Boiler conversion to reduce nitrogen oxide emissions by 85 percent
MEMBERS OF LOCAL 169 (Detroit) have completed the conversion of an 820-megawatt boiler to burn 100 percent low-sulfur, western coal at Consumers Energy’s J.H. Campbell Generating Complex in Port Sheldon, Mich.
During the outage’s peak in January, more than 800 Boilermakers worked on the Campbell Unit 3. In all, 1,400 building trades members, their contractors and support staff, labored on the boiler’s conversion from Sept. 2006 through April 2007, putting in a total of two million man-hours at the Lake Michigan shoreline facility.
The modifications at the plant are expected to result in an 85 percent decline in nitrogen oxide emissions and a 20 percent drop in the sulfur dioxide emission rate.
The 260-megawatt Unit 1 at the Campbell Plant has already been configured to burn western coal, and the 360-megawatt Unit 2 can burn 40 percent western coal. The installation of future pollution controls on Units 1 and 2 “will be determined by government policies and what makes economic and environmental sense,” said Dennis McKee, a Consumers Energy spokesman.
According to McKee, the modifications to reduce emissions from Unit 3 are unprecedented in scope for any plant in the utility’s fleet — and for that matter, the rest of the country. “We expect the rest of the industry will emulate the work we’ve done here,” McKee said.
Jim Kaffenberger, a Local 169 Assistant Business Manager, said Consumers Energy was “excellent to work with. They went out of their way to give us everything we needed. They even heated the building, which was a really big plus for us.”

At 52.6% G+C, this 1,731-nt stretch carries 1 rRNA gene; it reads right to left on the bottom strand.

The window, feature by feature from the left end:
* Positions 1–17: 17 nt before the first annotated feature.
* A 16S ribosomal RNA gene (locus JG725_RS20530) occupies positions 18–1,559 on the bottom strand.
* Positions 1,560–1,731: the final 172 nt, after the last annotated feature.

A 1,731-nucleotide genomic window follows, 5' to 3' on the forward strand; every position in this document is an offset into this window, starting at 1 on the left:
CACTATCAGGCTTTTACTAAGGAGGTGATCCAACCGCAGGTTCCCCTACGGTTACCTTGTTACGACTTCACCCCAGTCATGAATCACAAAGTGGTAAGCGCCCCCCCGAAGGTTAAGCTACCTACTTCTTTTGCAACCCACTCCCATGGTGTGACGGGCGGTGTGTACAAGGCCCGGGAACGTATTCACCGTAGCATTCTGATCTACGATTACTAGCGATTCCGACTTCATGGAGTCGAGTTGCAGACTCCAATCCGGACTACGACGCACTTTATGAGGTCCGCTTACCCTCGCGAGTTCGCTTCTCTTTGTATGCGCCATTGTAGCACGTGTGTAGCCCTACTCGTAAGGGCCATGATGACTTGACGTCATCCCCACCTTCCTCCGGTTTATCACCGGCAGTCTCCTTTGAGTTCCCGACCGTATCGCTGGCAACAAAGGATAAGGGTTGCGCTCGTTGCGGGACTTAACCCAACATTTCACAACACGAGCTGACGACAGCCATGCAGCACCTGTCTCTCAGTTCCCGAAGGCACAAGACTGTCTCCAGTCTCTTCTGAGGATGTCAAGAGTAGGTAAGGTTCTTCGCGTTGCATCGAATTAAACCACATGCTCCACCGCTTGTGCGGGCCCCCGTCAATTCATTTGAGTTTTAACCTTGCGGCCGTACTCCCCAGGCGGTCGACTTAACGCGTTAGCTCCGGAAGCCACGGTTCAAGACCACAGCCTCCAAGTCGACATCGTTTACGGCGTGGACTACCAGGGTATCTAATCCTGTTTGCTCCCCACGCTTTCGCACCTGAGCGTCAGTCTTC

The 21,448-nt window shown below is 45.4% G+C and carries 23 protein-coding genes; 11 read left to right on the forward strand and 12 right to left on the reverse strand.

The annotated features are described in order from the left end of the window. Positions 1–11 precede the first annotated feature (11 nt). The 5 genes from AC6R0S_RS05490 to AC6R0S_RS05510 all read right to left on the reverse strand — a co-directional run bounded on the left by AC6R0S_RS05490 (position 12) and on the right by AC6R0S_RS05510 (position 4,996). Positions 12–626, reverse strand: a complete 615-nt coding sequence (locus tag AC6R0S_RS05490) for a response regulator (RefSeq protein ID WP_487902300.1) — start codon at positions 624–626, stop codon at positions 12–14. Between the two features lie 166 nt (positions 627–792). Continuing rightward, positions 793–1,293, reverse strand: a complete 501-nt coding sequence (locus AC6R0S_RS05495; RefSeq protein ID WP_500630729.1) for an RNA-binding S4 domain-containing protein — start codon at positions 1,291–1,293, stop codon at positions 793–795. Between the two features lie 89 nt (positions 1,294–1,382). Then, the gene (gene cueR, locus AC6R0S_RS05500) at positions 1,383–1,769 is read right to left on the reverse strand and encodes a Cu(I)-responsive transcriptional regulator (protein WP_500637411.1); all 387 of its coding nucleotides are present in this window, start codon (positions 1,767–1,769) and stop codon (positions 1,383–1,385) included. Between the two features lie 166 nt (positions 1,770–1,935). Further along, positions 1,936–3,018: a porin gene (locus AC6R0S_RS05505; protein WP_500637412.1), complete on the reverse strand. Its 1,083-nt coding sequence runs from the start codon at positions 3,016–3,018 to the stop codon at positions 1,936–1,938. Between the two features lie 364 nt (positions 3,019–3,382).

L-169 installs SCR equipment
AS PART OF a three-year, $450 million plan to reduce the plant’s nitrogen oxide emissions, members of Local 169 installed selective catalytic reduction (SCR) equipment to the Campbell Unit 3.
The SCR technology allows a small amount of ammonia to be injected into flue gas leaving the boiler and entering a catalyst. The chemical reaction converts ozone-contributing nitrogen oxide to nitrogen — which makes up about three-fourths of the air in nature — and water vapor.
“This was an extremely large outage,” said Rich Kasper, the project manager who handled the contract labor force for Consumers Energy. “Converting the boiler to burn western coal was the largest project we’ve ever undertaken at this site beyond initial construction of the three power plants.”
The project was led by APCom Power/Alstom Construction. The Unit 3 outage began in the last week of September, and employment for the outage peaked in late January. Work on the boiler and related plant equipment was completed in April, with testing and analysis occurring in May.
Highlights of Boilermaker work on the project include: completion of the new SCR superstructure and supporting equipment; replacement of boiler tubes; replacement of induced draft fans; and installation of a new boiler economizer and re-heat section.
Much planning went into the outage, Kasper said, and when it came time to do the work, “hardhats” usually toiled 24 hours in two shifts.
Overall the project “was a great campaign,” Kasper said. “We did it with tremendous attention to safety, and it was close to being on time. We’ve had a lot of success stories, but we’ve learned lessons, too.”
Dan Malone, site manager at the Campbell Complex, said the quality of work from the trades “is very high — craft workers and the Consumers’ site staff interacted very well together. They were a very easy group to manage, and the work they’ve done has brought about a very high quality, reliable unit.”
Source: Marty Mulcahy, Managing Editor of the Building Tradesman newspaper (Michigan Building and Construction Trades Council).